Wings of Change

In concrete wilds
and wilder woods
beady eyes fix the horizon,
gazing at shadows
over bright
and distant lines.
A dance of life,
a natural rhyme โ€“
feathers cast in flight
and song
as with urgency,
nature pens its tale
of wings
and size
and loss.
Shapes transform,
pinions drift,
frames condense โ€“
shifting patterns
in chromatic array.
Shrinking reflections
over warming skies,
a feathered chorus
bearing witness
to our change.

This photograph shows birds from the Field Museum building-collision study. From left to right: golden-crowned kinglet, brown creeper, magnolia warbler, Blackburnian warbler, indigo bunting, rose-breasted grosbeak, wood thrush, American robin, brown thrasher (Image Credit: Field Museum, Daryl Coldren).

This poem is inspired by recent research, which has found that bird species body size may predict the rate of climate change.

All around the world, the physical characteristics of birds are changing quickly. Many studies show similar trends in how these changes are happening. However, the speed of these changes differs between different bird species, and we don’t yet fully understand why this is happening. One possible factor to consider is the impact of climate change, which could be causing different bird species to adapt at different rates in response to changing environmental conditions.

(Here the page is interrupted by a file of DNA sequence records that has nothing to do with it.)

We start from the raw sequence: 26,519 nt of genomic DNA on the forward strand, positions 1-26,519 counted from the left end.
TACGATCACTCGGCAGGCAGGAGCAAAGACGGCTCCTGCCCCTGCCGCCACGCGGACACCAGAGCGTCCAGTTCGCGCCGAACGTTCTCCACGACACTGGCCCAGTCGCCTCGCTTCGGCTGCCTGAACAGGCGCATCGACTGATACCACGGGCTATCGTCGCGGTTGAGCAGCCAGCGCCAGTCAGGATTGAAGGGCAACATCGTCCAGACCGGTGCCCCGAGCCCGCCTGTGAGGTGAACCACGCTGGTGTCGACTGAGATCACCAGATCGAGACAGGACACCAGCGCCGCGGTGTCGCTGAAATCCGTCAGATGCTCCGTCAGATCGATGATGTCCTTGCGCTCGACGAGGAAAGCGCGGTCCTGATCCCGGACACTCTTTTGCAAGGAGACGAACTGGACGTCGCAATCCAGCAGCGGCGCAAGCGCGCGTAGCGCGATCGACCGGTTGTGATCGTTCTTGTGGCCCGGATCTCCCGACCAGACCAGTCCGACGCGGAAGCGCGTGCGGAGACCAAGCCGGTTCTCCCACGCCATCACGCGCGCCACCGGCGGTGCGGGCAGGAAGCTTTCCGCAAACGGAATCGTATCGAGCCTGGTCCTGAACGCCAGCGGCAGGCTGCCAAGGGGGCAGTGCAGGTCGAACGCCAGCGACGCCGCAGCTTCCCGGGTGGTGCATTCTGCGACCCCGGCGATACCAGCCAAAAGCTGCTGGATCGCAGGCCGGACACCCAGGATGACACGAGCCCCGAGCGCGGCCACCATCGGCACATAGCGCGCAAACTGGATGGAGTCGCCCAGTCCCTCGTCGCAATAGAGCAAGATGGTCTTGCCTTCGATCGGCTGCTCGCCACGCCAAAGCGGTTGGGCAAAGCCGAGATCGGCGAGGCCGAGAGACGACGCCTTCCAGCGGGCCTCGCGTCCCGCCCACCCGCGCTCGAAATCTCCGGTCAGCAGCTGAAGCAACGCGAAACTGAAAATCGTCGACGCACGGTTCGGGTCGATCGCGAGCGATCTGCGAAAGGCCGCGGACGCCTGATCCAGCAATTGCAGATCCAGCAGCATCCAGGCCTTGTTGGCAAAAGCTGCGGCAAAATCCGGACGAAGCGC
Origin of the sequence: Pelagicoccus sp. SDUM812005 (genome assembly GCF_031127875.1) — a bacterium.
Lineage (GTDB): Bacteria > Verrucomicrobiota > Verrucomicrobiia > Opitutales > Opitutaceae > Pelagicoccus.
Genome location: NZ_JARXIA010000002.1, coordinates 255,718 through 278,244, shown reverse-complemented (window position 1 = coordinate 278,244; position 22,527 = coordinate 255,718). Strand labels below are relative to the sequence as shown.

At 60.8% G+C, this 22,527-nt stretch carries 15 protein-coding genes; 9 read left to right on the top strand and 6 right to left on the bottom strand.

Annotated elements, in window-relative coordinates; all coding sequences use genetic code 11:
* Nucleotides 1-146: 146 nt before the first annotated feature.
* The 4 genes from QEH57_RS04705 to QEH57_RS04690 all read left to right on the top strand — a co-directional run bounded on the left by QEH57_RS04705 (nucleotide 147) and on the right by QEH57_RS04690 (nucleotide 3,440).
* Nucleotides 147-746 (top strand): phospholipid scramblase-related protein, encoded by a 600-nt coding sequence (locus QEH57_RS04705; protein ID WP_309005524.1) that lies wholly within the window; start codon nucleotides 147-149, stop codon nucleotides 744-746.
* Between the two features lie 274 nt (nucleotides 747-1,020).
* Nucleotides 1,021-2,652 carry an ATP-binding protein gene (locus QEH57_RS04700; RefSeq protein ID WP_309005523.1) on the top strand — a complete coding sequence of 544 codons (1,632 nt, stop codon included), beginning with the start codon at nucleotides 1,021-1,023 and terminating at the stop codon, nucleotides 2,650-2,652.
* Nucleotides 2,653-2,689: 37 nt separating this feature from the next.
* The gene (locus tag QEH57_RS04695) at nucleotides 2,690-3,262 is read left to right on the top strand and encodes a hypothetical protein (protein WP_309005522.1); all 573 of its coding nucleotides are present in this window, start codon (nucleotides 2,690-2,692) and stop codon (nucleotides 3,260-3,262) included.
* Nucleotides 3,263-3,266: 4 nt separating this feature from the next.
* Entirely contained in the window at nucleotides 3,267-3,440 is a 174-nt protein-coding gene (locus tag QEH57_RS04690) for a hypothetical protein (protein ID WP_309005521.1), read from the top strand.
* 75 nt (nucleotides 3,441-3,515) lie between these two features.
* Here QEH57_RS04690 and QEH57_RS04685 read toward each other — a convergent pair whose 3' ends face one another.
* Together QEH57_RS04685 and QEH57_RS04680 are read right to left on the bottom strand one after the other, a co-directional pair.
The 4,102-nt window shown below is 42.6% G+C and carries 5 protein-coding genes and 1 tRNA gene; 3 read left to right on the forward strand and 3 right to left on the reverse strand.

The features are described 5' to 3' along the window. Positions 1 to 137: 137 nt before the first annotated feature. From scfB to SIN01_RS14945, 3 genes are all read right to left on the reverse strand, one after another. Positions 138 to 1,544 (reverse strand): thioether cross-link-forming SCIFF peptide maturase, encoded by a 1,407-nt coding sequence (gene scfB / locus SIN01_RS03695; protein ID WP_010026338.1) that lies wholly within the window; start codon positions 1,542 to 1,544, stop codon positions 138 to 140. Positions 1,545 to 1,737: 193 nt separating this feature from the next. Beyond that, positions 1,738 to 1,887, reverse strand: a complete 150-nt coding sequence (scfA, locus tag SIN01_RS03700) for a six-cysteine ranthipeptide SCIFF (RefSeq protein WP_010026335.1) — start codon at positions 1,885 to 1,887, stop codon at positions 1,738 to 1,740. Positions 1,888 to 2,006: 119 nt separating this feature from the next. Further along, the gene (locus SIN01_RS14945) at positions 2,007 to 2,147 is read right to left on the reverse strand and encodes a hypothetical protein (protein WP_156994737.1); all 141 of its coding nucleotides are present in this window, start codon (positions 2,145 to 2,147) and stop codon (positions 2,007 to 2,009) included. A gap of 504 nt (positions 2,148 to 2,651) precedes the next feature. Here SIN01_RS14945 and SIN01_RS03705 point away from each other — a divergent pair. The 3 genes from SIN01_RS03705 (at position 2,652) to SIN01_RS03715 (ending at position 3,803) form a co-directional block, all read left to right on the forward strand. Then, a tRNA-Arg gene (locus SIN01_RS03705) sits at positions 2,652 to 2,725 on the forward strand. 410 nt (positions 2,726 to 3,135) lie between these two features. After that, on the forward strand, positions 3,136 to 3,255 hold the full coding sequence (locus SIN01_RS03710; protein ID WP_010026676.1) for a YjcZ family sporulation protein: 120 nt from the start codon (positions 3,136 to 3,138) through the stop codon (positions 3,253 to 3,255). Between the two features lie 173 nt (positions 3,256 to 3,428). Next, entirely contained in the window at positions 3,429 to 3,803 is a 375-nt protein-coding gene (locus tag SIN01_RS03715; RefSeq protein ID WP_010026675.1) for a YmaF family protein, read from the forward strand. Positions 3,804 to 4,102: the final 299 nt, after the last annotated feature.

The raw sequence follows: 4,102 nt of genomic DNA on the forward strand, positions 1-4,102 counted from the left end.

In this new study, researchers combined data from two previous studies that examined changes in the body size and wing length of over 86,000 bird specimens across North and South America. One study looked at migrating birds in Chicago that died after colliding with buildings, while the other focused on non-migrating birds captured in the Amazon. Despite differences in species composition, geography, and data collection methods, both studies showed consistent declines in body size and increases in wing length. The analysis also revealed that smaller birds saw a quicker decrease in body size and a faster growth in wing length. As the world gets warmer, birds with larger bodies might face a higher risk of dying out. On the other hand, birds with smaller bodies might have a better chance of surviving if their quick physical changes help them adapt better to the changing environment.

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